I picked up this book based on the description. I recently read Can’t Even: How Millennials Became the Burnout Generation, and these two books touched on very similar themes that counter a popular narrative that “kids today” don’t know what hard work is. And it’s not even just Millennials who deal with this (though I do see them receiving the brunt of it), it’s anyone working in a post-2008 recession-era who is underpaid and watched their job benefits dry up. Whatever expectations we had about going to college and scoring a well-paying job in a field you enjoy has… not happened for so many of us. It’s a constant conversation I see play out on social media, even as recently this week, of how my generation in particular was told to go to college (which entailed going into debt) and we would practically be guaranteed a good job when we go our degree. But how many baristas do you know how have master’s degrees? I know plenty of retail workers with bachelor’s and master’s degrees. And even if you do land a full-time professional job, it may not pay you well enough to live off of. I took my first professional library job with a starting salary of $32,000. If I hadn’t been living with my grandmother at the time, I would not have been able to survive on that salary. Student loans and spiking gas prices alone would have forced me to either take another job or not be able to pay rent. I got a master’s degree to get out of retail, and then continued to be paid retail-like wages until I found another job over a year later.
Anyway, Laziness Does Not Exist hit a few heads of nails for me. I found a lot of truth in the author’s narrative, on how underpaid so many of us are, how the gig economy has resulted in people who are working three different gig jobs with no benefits in the hope that maybe one of them will be the breakthrough they need to only need to work one job, and how we have been conditioned to believe that if we’re not doing something productive in nearly every aspect of our life, we’re lazy and unworthy of praise or assistance. The author interviewed numerous people with similar stories of wrecking their health in the pursuit of being productive. Some haven’t been able to change anything about their working lives, and others have gratefully been able to make changes to have a less stressful existence.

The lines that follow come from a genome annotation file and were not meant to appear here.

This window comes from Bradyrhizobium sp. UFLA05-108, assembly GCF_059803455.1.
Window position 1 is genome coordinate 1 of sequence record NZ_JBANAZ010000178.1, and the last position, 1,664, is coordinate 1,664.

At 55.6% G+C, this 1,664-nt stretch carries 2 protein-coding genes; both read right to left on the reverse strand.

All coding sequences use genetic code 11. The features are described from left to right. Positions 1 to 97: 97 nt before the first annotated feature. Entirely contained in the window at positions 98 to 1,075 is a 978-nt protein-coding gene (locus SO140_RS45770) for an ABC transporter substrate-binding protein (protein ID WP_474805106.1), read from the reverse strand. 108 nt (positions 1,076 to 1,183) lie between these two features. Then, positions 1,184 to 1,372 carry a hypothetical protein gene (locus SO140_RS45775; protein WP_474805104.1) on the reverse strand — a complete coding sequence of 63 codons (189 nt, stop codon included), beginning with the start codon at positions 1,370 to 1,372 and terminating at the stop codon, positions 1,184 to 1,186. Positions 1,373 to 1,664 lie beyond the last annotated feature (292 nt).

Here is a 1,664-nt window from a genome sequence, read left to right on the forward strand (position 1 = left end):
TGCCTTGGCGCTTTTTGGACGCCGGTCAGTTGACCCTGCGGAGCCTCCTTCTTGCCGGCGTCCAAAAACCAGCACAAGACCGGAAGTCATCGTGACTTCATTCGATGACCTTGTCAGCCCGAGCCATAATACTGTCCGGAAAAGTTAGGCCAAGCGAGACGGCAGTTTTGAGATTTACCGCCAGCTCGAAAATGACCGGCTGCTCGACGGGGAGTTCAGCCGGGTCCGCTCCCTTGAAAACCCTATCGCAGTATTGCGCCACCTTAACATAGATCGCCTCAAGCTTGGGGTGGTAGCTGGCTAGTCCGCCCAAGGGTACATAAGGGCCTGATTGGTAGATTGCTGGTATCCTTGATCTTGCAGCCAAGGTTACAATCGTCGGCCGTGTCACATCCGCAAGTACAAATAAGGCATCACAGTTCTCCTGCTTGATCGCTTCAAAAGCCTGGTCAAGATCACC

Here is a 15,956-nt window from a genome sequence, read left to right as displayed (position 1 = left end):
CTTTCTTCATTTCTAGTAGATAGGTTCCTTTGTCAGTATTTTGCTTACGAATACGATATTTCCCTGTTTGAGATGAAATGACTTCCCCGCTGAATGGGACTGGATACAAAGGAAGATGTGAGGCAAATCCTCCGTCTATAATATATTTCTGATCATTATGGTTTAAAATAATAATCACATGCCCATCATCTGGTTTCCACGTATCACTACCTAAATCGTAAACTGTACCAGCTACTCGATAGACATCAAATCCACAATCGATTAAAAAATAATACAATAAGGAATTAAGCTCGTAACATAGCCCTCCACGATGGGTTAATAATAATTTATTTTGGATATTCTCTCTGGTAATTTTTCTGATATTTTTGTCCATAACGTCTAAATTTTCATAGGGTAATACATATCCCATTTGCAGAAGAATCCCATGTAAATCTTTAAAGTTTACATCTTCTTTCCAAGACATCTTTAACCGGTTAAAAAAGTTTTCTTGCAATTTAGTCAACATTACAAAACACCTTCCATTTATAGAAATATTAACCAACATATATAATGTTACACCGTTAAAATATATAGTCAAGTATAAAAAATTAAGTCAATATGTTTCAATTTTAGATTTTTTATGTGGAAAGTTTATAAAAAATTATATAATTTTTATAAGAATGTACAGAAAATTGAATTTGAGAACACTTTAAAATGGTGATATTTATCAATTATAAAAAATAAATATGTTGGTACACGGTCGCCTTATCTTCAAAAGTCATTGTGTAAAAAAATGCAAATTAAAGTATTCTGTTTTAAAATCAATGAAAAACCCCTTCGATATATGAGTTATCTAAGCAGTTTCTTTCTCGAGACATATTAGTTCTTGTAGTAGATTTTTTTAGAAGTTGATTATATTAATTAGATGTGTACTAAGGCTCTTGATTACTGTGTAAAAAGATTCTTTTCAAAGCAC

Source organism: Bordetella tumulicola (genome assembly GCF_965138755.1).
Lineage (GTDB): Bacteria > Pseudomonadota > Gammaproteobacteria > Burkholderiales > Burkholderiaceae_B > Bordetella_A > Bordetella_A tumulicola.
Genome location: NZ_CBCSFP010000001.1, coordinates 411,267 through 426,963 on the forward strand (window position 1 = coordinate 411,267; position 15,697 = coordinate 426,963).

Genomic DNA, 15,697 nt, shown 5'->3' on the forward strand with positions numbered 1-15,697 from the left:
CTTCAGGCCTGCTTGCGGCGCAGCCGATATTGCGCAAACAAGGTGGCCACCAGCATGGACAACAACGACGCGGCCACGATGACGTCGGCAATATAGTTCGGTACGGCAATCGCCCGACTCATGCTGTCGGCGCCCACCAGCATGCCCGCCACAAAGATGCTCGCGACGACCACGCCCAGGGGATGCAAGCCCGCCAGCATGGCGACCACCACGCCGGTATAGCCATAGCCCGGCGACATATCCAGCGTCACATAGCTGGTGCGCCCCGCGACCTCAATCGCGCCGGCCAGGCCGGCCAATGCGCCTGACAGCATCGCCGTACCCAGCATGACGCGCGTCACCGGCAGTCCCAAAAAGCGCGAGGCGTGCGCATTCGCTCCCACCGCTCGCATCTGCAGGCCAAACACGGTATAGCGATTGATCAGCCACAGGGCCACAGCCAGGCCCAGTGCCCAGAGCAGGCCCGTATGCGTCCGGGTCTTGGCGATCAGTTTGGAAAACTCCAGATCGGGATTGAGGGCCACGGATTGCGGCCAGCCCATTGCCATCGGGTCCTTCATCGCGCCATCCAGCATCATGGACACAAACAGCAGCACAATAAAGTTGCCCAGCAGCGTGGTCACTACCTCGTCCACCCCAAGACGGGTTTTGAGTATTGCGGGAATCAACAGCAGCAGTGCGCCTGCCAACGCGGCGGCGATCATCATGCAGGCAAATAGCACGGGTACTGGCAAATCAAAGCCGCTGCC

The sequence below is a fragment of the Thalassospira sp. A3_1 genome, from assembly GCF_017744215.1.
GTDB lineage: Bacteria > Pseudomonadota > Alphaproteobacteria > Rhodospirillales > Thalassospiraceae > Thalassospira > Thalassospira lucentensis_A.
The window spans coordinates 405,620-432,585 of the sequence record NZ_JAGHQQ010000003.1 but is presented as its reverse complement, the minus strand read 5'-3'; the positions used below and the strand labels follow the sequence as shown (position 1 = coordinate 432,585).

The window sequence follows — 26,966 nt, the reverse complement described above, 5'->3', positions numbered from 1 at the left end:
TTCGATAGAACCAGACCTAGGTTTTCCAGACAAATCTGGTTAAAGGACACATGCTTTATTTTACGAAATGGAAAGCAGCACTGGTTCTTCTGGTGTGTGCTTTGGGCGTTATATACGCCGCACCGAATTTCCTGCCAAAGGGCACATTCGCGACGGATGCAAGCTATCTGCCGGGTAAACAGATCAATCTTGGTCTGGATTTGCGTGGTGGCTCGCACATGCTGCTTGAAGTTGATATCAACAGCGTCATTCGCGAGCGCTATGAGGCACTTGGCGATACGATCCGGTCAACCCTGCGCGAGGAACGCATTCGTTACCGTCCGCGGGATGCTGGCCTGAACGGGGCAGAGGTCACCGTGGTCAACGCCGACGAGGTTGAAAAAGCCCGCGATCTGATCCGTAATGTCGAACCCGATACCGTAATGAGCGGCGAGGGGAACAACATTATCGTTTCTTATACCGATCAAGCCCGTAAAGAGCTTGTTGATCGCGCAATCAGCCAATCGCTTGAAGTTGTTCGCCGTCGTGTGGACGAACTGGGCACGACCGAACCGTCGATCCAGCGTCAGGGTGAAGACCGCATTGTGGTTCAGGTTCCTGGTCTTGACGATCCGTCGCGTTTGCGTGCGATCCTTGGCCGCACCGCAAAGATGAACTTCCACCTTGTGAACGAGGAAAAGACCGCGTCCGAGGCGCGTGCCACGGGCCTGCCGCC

One critique I have of the book is the author is based in Chicago (I don’t mind that, I’m also from Chicago), and a lot of their interviews are with people they know in Chicago. I think registering how people in big American cities deal with this particular issue is valid and needed, and certainly a good basis to build off of, but I would be VERY interested in hearing how people outside this particular bubble of people grasp the concept of laziness and how to combat it. Does a Southern baptist minister recognize this with his congregation? Do office workers in a smaller college town also have these problems? Do people in the Boomer generation see this as a problem with the people they employ, and with themselves? Really, this book is only a starting point of addressing the problem of workers being deemed “lazy” if they aren’t constantly seen as working and hustling. (Think about how most cashiers in chain stores aren’t provided with chairs, and must be on their feet for their full shift.)
I found a lot to identify with in this book, and think it enters very well with the issues we have with people working full-time not being paid enough to live off of those full-time hours. How retail and food&beverage workers have been considered “essential” during our current crisis, but as soon as people demand better pay the jobs are suddenly seen as menial and not for people to stay in long term especially if they would simply get a better education.
The book ends up being a little bit of a therapy session, with the author identifying problems that persist, and offering mindset changes and other more concrete solutions and troubleshoots to combating them. I appreciated having that to help balance out the kind of despair that permeates through the narrative of so many workers who seem similar to me and my friends who struggle with how we define work and what their boundaries are. I would like to see follow-up from this book where business owners are confronted with what their workers endure and how that gets exploited. That may be WAY too big of a project for this one author, but using this book and the knowledge it contains can only add to the mounting evidence that the American work culture is broken and not helpful to those it should be benefiting.
Around the time I was reading this book, I also saw this article from Jill Lepore on “What’s Wrong With the Way We Work?” that also stresses many of the same points as author Devon Price does. This is going to keep being brought up again and again until something changes. And now my senses are heightened to recognize it.
I received a digital ARC from the publisher via Netgalley in exchange for an honest review.